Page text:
WICHITA, Kan. (KSNW) — Many Sedgwick County homeowners will get a property valuation notice as early as next week. The county appraiser says the notices are going to any property that had a change in value or classification, and a lot had changed.

During the Wednesday Sedgwick County Commission meeting, the appraiser provided data that shows 80% of residential parcels in the county had an increase in value. The typical increase was 10%. Conversely, the data shows one percent of residential properties had a decrease in value. The typical decline was 17%.

2023 Valuation Summary

StatusTypical change
Residential Parcels
19% – No change in value*
80% – Increase in value10%
1% – Decrease in value17%
Commercial Parcels
42% – No change in value*
52% – Increase in value7%
6% – Decrease in value7%
Agricultural Parcels
19% – No change in value*
22% – Increase in value9.5%
59% – Decrease in value10%
Source: Sedgwick County Appraiser

Sedgwick County Appraiser Mark Clark gave a couple of reasons for the higher valuations, including the jump in inflation last year and a hot housing market.

“My staff works hard to accurately determine the value of a home or business by comparing it to similar properties in the area,” he said in a news release. “Last year, sale prices were inflated and affected the value of neighboring homes.”

The County uses the annual appraisals to determine how much each property owner must pay in taxes to cover the cost of County services, like law enforcement, roads, parks and schools.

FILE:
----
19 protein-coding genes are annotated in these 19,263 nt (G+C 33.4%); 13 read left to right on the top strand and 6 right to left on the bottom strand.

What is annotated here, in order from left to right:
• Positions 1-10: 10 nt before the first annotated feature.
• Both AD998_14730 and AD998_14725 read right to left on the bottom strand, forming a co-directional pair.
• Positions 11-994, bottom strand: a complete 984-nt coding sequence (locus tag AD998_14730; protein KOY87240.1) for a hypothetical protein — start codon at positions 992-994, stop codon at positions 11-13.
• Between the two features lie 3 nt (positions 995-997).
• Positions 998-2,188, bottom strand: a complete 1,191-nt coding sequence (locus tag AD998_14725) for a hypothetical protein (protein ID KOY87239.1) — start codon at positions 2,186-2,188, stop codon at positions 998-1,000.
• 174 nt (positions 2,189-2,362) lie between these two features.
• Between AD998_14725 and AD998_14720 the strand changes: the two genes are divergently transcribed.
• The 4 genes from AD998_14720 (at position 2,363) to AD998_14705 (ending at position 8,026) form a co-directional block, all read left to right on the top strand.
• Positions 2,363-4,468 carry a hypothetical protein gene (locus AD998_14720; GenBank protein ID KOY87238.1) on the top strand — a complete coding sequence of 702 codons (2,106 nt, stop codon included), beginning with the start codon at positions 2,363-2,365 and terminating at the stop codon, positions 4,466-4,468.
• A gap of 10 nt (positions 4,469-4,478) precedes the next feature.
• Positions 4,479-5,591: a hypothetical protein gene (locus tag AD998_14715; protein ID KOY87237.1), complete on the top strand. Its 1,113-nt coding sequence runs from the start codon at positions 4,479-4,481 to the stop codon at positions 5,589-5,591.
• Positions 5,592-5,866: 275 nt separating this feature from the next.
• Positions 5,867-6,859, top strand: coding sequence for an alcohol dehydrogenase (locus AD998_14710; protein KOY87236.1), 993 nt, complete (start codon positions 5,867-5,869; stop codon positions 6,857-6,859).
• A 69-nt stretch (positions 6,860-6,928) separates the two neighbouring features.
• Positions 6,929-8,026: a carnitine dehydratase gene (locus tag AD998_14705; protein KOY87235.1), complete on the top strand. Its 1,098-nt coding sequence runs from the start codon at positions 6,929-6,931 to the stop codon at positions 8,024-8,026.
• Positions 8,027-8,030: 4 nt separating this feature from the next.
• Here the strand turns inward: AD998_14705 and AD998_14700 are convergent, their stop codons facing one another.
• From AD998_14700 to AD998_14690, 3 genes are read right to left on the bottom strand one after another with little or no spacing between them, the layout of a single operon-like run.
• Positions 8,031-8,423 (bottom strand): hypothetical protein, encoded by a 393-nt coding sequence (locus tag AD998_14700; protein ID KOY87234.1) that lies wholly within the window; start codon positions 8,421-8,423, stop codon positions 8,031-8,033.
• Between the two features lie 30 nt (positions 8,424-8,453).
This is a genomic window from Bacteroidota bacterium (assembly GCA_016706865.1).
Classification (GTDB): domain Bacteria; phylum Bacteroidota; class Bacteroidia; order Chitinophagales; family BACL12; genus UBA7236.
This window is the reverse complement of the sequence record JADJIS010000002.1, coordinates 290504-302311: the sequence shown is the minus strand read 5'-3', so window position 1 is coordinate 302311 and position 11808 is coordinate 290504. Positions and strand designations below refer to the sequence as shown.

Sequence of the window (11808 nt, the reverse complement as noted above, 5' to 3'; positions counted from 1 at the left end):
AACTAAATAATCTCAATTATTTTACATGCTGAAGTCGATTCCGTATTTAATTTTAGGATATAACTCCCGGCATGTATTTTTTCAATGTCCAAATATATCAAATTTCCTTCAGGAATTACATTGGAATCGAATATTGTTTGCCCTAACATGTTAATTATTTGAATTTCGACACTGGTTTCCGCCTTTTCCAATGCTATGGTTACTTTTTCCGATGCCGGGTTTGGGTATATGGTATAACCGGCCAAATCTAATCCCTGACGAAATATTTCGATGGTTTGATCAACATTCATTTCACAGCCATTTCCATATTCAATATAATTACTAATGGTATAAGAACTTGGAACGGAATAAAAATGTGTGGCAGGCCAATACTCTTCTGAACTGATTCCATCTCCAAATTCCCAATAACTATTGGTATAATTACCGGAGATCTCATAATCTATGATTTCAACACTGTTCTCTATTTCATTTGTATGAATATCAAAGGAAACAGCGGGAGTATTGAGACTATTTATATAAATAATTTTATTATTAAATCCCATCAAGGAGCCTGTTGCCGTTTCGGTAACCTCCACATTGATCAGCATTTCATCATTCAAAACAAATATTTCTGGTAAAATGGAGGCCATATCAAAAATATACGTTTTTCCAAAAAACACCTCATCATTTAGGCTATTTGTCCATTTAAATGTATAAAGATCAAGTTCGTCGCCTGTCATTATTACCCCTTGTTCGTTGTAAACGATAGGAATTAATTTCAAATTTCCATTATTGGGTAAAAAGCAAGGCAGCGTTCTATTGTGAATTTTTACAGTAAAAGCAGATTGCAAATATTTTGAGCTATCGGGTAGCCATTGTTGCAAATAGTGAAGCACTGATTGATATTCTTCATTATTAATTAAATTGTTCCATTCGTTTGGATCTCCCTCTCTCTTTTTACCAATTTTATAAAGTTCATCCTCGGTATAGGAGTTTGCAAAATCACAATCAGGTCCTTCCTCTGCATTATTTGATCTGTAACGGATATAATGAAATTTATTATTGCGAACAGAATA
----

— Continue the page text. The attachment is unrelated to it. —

“Keep in mind, the appraiser’s office does not set the tax rate or collect money,” Ronnie Tidwell, chief deputy appraiser, said. “Our job is simply to figure out what each property is worth, based on fair market value.”

Several factors determine a property’s value, including location, age, square footage, and any repairs or remodeling.

If you live in a neighborhood with a lot of new construction or renovations, you will probably see your property valuation increase.

If you disagree with the appraisal, there are two ways to appeal:

  1. Within 30 days of receiving the valuation notice, fill out the appeals request form on the back and return it to the Sedgwick County Appraiser’s Office. An informal meeting over the phone will be scheduled, when you will be given an explanation of how the valuation was determined and can give reasons why the county’s appraisal amount should be different. The Appraiser’s Office will mail a decision of the appeal by May 20.
  2. Challenge an appraisal when the 2023 property taxes are paid under protest on Dec. 20, 2023, or May 10, 2024. A protest form from the Sedgwick County Treasurer’s Office must be filled out and filed with the tax payment so an informal meeting can be scheduled.

The property valuation can only be appealed once a year.

“But if the owner does not agree with the decision from the informal meeting, the case can be taken even further, all the way to district court,” Clark said. “We want you to be satisfied.”

For more information on property valuations and the appeals process, visit the Sedgwick County Appraiser’s Office website at sedgwickcounty.org.